Elephant

Elephant

A fictional take on the 1999 massacre at Columbine High School, Gus Van Sant's Elephant is a love-it-or-hate-it film if ever there was one. Even before it was released in the US, American critics were bashing it as being exploitative, wrongheaded, irresponsible, and above all, "too pretty". There are claims that Van Sant's depiction of an ordinary high school looks like a Calvin Klein commercial. That the teens are unrealistically beautiful, fetishized by the director's camera. I disagree.

The kids (all amateur actors from Van Sant's native Portland, Oregon) look like regular teens to me - some are good-looking, some are plain, some are homely. And anyway, how does one "responsibly" depict the minutes leading up to a horrific slaughter enacted by two distraught teenage boys? Well, some might say that that's impossible. And they might be right: The niggling thing about this movie is that it is so objective - at least on the surface - that an audience member leaving the theatre may wonder what its point actually is.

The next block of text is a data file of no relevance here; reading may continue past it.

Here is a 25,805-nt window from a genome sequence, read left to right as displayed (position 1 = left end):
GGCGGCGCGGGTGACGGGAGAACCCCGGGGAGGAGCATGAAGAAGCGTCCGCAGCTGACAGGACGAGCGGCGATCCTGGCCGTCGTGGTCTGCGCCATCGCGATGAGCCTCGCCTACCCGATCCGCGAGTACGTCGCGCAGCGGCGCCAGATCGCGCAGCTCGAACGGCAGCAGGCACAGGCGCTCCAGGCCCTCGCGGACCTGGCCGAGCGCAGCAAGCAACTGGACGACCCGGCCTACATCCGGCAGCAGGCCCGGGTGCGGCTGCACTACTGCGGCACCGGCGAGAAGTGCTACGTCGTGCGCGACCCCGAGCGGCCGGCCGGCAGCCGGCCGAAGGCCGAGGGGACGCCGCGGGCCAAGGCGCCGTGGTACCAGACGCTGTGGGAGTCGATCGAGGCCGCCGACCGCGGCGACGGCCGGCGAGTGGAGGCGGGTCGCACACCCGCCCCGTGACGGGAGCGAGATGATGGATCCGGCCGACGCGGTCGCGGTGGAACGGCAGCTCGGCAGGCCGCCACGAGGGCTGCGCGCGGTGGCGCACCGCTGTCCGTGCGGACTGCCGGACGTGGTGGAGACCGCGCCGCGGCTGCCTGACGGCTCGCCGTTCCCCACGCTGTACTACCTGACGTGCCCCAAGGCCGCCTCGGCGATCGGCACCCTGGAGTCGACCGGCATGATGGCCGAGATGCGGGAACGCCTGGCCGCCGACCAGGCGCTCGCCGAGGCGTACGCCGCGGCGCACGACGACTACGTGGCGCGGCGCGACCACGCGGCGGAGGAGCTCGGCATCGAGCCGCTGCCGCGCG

I think Elephant's goal is simply to present the terror and tragedy of the actual experience, which it does so well that I was cringing in dread the whole time - even during the long periods in which nothing happens. The film keeps you fully aware that something awful is just about to come down, and Van Sant cuts back and forth through time so frequently that you feel that the gunshots and screams could begin at any moment. It's gut-wrenching. Upon a second viewing, when I'd know what to expect and when to expect it, Elephant's endless tracking shots of teenagers strolling around might come across as aimless. But Van Sant and crew have still provided many images, both graceful and horrifying, that will stay with me for a long time. I think Elephant is a great and haunting film.